Hate crimes: SC gives Govt of Nagaland till October 1 to file Compliance Report

Hate crimes: SC gives Govt of Nagaland till October 1 to file Compliance Report

Morung Express News
Dimapur | September 27

 

The Supreme Court of India has given the Government of Nagaland till Monday, October 1, to file a Compliance Report on steps to be taken to control hate crimes and mob lynching in the State.

 

The Order to this effect—extension of a principal judgment passed on July 17 this year—was passed on September 24 by a Supreme Court Coram comprised of Chief Justice of India, Dipak Misra, Justice AM Khanwilkar and Justice DY Chandrachud in the case of Tehseen S Poonawalla vs. Union of India and Ors.

 

On July 17, the SC had issued preventive, remedial and punitive measures that States need to follow to curb hate crimes and mob violence. These measures were to be carried out “within four weeks” of the judgment by the Central and State governments, and reports of compliance to be filed within the same period before the Court.

 

However, “9 States and 3 Union Territories, namely, Arunachal Pradesh, Himachal Pradesh, Karnataka, Manipur, Meghalaya, Mizoram, Nagaland, Punjab, Telangana, Dadra & Nagar Haveli, Daman & Diu and National Capital Territory of Delhi have not submitted the compliance reports,” informed the Commonwealth Human Rights Initiative (CHRI) to The Morung Express, quoting the SC Order of September 24.

 

The SC has directed these states to file their Compliance Reports within a week, from September 24. Moreover, the Court directed all States to “upload the action taken by them so that all concerned can be aware about the steps taken by the States, which are necessary for creating peace and harmony in the society and deterring individuals who take the law into their own hands.”

 

“Directing states to ‘upload’ action taken seems to indicate that states are to publish action taken in the public domain, which can begin with the official websites of Home and Police departments,” noted the CHRI.

 

Senior counsel, Indira Jaising, told the Court that the Centre and State governments have not complied with the preventive measure that they are to “broadcast on radio and television and other media platforms including the official websites of the Home Department and Police of the States that lynching and mob violence of any kind shall invite serious consequence under the law.”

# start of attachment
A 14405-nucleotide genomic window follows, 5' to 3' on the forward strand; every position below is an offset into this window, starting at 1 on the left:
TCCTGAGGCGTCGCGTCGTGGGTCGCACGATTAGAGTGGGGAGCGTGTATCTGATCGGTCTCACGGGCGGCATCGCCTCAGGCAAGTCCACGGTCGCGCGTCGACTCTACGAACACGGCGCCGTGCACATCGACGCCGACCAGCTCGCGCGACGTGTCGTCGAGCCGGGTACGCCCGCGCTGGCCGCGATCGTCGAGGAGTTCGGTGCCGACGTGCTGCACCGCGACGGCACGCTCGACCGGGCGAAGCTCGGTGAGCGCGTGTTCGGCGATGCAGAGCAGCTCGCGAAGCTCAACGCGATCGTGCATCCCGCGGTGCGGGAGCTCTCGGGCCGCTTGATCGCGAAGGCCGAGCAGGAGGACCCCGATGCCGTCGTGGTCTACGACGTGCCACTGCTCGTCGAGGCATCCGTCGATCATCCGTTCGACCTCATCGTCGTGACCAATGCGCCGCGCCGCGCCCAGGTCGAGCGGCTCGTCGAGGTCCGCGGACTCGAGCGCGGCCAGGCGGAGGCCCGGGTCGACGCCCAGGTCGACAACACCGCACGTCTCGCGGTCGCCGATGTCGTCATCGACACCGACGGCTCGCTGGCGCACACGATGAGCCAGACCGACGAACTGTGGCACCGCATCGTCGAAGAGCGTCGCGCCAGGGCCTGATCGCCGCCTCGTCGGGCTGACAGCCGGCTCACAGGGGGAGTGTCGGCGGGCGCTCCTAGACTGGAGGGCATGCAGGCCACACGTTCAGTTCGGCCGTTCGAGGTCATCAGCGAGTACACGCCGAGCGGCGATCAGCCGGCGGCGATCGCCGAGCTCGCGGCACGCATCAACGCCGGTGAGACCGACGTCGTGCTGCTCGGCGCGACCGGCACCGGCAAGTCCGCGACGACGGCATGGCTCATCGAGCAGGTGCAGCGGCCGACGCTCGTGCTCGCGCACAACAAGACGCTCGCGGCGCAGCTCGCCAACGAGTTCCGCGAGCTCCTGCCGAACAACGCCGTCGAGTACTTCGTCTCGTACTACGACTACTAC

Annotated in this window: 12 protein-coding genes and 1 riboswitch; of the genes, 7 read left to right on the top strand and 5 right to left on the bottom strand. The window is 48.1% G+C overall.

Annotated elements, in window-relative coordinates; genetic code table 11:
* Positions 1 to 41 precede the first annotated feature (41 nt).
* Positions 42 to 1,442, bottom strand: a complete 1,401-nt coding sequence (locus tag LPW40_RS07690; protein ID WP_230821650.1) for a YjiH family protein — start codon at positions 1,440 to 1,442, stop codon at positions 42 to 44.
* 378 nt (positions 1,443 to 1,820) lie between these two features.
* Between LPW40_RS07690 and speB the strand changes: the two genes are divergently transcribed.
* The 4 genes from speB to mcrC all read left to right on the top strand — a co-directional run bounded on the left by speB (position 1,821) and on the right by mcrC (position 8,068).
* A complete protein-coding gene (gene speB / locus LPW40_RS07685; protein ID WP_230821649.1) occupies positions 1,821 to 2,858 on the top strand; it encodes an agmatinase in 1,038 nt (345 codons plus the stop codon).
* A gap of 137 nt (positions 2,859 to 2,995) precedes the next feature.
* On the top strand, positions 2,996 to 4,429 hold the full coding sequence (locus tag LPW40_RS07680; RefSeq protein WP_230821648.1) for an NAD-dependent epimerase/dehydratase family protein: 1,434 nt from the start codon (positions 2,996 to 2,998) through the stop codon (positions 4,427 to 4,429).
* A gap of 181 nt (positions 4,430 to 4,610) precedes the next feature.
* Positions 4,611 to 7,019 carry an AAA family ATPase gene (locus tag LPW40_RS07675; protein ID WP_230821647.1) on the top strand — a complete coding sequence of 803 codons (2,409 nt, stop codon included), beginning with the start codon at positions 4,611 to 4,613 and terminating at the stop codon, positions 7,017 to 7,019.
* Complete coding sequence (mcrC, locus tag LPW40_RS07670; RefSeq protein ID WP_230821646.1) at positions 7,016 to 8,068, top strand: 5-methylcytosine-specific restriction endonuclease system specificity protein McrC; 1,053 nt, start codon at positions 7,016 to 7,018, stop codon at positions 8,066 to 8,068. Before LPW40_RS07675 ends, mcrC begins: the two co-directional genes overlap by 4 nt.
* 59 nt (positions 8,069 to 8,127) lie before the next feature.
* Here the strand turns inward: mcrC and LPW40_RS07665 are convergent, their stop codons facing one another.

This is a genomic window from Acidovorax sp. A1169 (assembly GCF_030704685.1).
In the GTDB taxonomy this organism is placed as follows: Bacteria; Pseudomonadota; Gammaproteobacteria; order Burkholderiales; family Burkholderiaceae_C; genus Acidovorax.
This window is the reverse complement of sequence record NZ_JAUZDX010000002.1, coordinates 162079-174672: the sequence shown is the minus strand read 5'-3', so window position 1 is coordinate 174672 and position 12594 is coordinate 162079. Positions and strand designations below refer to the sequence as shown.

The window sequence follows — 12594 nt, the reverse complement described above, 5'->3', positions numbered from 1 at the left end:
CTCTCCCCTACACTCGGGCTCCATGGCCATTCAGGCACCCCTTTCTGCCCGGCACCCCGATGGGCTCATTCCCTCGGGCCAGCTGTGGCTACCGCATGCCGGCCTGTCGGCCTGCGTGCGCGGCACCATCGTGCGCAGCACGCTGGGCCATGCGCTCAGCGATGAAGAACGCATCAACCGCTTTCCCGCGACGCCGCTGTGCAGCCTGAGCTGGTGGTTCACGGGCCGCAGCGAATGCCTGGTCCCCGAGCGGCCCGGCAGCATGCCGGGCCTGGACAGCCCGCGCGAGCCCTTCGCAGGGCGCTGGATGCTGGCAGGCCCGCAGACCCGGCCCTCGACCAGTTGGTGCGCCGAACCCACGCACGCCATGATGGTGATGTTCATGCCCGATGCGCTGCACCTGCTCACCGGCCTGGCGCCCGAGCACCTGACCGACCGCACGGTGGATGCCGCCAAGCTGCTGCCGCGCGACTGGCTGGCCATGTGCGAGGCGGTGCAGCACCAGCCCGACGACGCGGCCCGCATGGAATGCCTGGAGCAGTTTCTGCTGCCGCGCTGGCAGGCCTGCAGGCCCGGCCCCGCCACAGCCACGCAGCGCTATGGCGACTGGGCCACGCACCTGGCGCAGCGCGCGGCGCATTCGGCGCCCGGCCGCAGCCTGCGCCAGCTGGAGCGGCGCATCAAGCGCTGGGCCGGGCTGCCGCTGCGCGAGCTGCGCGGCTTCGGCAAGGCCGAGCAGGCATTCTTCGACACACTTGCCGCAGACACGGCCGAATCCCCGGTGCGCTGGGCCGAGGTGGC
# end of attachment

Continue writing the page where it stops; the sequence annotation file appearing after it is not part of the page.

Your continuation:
The Attorney General and Additional Solicitor General assured the Court that all State governments will comply with this direction within a week, that is, by October 1.

 

Nagaland State was represented in the hearing by advocates K Enatoli Sema and Amit Kumar Singh.

 

SC upholds majesty of law, plurality, human rights
The judgment passed on July 17 was an exceptionally strong indictment of the hate crimes that have come to define the increasingly intolerant society of India today. It laid the responsibility of curbing all forms of vigilante justice on the State.

 

“There can be no shadow of doubt that the authorities which are conferred the responsibility to maintain law and order in the States have the principal obligation to see that vigilantism…does not take place. When any core group with some kind of idea take the law into their hands, it ushers in anarchy, chaos, disorder and, eventually, there is an emergence of a violent society. Vigilantism cannot, by any stretch of imagination, be given room to take shape, for it is absolutely a perverse notion,” stated the SC Coram in the nearly 10,000 words judgment that detailed the necessity of freedom of speech and expression, apart from the respect for diversity and pluralism that defines the Union of States called India.

 

A vigilante is a civilian or organization acting in a law enforcement capacity (or in the pursuit of self-perceived justice) without legal authority.

 

Upholding the value of human life, the apex Court maintained “It is our constitutional duty to take a call to protect lives and human rights. There cannot be a right higher than the right to live with dignity and further to be treated with humanness that the law provides.”